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Blog Posts from March 2023 (8)

Alas, Poor Pero

30 Mar, 2023

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Pero, my Asus laptop, is signalling that it will soon join its namesake in machine heaven. Maybe there is a lesson here about not naming computers after sympathetic machine intelligences whose plot arc ends with their violent deaths. Be assured I will select a more durable namesake for Pero’s replacement. 

After considerable dithering online research, the best fit for my needs (ease of use, repairability, actually being available for purchase) is Framework’s Laptop 13 (12th Gen). I am about half way to the purchase price. 

Thus, the James Nicoll Reviews New Laptop Fundraiser! If people would like to commission reviews or even just donate via the PayPal button, it would be enormously appreciated. 

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Books Received, March 18 — March 24

25 Mar, 2023


New Eves: Science Fiction About the Extraordinary Women of Today and Tomorrow edited by Forrest J. Ackerman, Janrae Frank, and Jean Marie Stine (January 1994)

The New Eves, the brave and innovative women writers of science fiction, have been challenging their readers for more than half a century to postulate a different kind of society, one where visionary women are nourished with forbidden knowledge and become the
powerful leaders of a new kind of civilization.

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Books Received, March 11 — March 17

18 Mar, 2023


The Scarlet Alchemist by Kylie Lee Baker (October 2023)

New from the author of The Keeper of Night comes a YA fantasy duology set in an alternate Tang Dynasty China, where a poor biracial girl with the ability to raise the dead gets caught up in the dangerous political games of the royal family. 

Zilan dreams of becoming a royal alchemist, of providing for her family by making alchemical gold and gems for the wealthy to eat in order to stay young forever. But for now, she’s trapped in her impoverished village in southern China, practicing an illegal form of alchemy to keep food on the table — resurrecting the dead, for a price. 

When Zilan finally has the chance to complete her imperial exams, she ventures to the capital to compete against the best alchemists in the country in tasks she’ll be lucky to survive, let alone pass. On top of that, her reputation for raising the dead has followed her to the capital, and the Crown Prince himself seeks out her help, suspecting a coming assassination attempt. 

The more Zilan succeeds in her alchemy, the more she gets caught in the dangerous political games of the royal family. There are monsters lurking within the palace walls, and it’s only a matter of time before they — and secrets of Zilan’s past — catch up with her. 

Don’t miss the Keeper of Night duology!The Keeper of NightThe Empress of Time 

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Books Received, March 4 — March 10

11 Mar, 2023


The Splinter in the Sky by Kemi Ashing-Giwa (July 2023)

The dust may have just settled in the failed war of conquest between the Holy Vaalbaran Empire and the Ominirish Republic, but the last Emperor’s surrender means little to a lowly scribe like Enitan. All she wants is to quit her day job and expand her fledgling tea business. But when her lover is assassinated and her sibling is abducted by Imperial soldiers, Enitan abandons her idyllic plans and weaves her tea tray up through the heart of the Vaalbaran capital. There, she will learn just how far she is willing to go to exact vengeance, free her sibling, and perhaps even secure her homeland’s freedom.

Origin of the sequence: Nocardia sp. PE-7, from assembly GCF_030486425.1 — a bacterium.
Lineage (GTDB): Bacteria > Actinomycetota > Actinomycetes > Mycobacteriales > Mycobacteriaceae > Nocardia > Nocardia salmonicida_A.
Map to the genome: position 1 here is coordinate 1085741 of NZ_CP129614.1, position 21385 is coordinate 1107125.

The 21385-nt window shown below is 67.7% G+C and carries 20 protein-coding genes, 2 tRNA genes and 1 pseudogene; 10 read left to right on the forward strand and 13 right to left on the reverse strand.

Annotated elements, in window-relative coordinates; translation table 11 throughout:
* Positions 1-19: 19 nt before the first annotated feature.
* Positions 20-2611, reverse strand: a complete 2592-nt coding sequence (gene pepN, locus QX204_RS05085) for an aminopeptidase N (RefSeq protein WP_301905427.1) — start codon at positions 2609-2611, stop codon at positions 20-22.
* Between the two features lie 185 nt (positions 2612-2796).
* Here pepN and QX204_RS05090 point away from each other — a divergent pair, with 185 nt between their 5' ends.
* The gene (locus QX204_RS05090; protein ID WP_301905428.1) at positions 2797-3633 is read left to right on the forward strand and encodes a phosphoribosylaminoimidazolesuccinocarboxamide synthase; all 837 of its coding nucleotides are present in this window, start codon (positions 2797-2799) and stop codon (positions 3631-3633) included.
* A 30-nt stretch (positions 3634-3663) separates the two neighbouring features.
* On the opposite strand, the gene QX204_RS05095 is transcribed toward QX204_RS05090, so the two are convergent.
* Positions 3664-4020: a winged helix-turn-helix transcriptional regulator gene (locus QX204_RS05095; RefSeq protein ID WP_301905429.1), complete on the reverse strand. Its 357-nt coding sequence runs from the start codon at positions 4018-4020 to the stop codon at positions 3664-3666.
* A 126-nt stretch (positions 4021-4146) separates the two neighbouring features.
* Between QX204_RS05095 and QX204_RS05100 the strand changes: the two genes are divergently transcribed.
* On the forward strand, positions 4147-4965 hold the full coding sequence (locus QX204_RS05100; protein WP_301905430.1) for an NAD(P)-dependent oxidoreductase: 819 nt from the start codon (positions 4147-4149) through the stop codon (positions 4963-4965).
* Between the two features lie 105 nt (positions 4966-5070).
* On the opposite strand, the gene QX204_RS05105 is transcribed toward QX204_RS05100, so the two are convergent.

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Judith Merril’s The Year’s Greatest SF series

7 Mar, 2023


Between 1956 and 1968, Judith Merril edited twelve annual anthologies selecting what were in her option the best speculative fiction stories of the previous year. These were noteworthy for a number of reasons, one being the width of the net Merril cast to gather her material, and also the curious fact that while there have been many, many similar anthology series, Merril’s is the only example from the 20th century of which I am aware of a Best SF annual edited by a solitary woman. Since I’ve looked at examples from del Rey, Carr, and Dozois’ Best SF series, it seems only fair to balance it out with an exploration of Merril’s. 

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February 2023 in Review

1 Mar, 2023


February 2023

20 works reviewed. 11 by women (55%), 9 by men (45%), 0 by a non-binary author (0%), 0 by authors whose gender is unknown (0%), and 9 by POC (45%)

2023 to Date

42 works reviewed. 23 by women (55%), 18 by men (43%), 0 by a non-binary author (0%), 1 by authors whose gender is unknown (2%), and 17 by POC (40%).

Grand Total to Date

2310 works reviewed. 1290 by women (56%), 967 by men (42%), 34 by non-binary authors (1%), 19 by authors whose gender is unknown (1%), and 693.75 by POC (30%).

Government Types February 2023

Total 20, Not Applicable 1 (5%), Unclear 1 (5%), Anarchy 0 (0%), Pure democracy 0 (0%), Representative democracy 11 (55%), Oligarchy 6 (30%), Autocracy 1 (5%).

Government Type 2023 TD

Total 42, Not Applicable 3 (9%), Unclear 2 (5%), Anarchy 0 (0%), Pure democracy 0 (0%), Representative democracy 16 (23%), Oligarchy 16 (45%), Autocracy 5 (18%).

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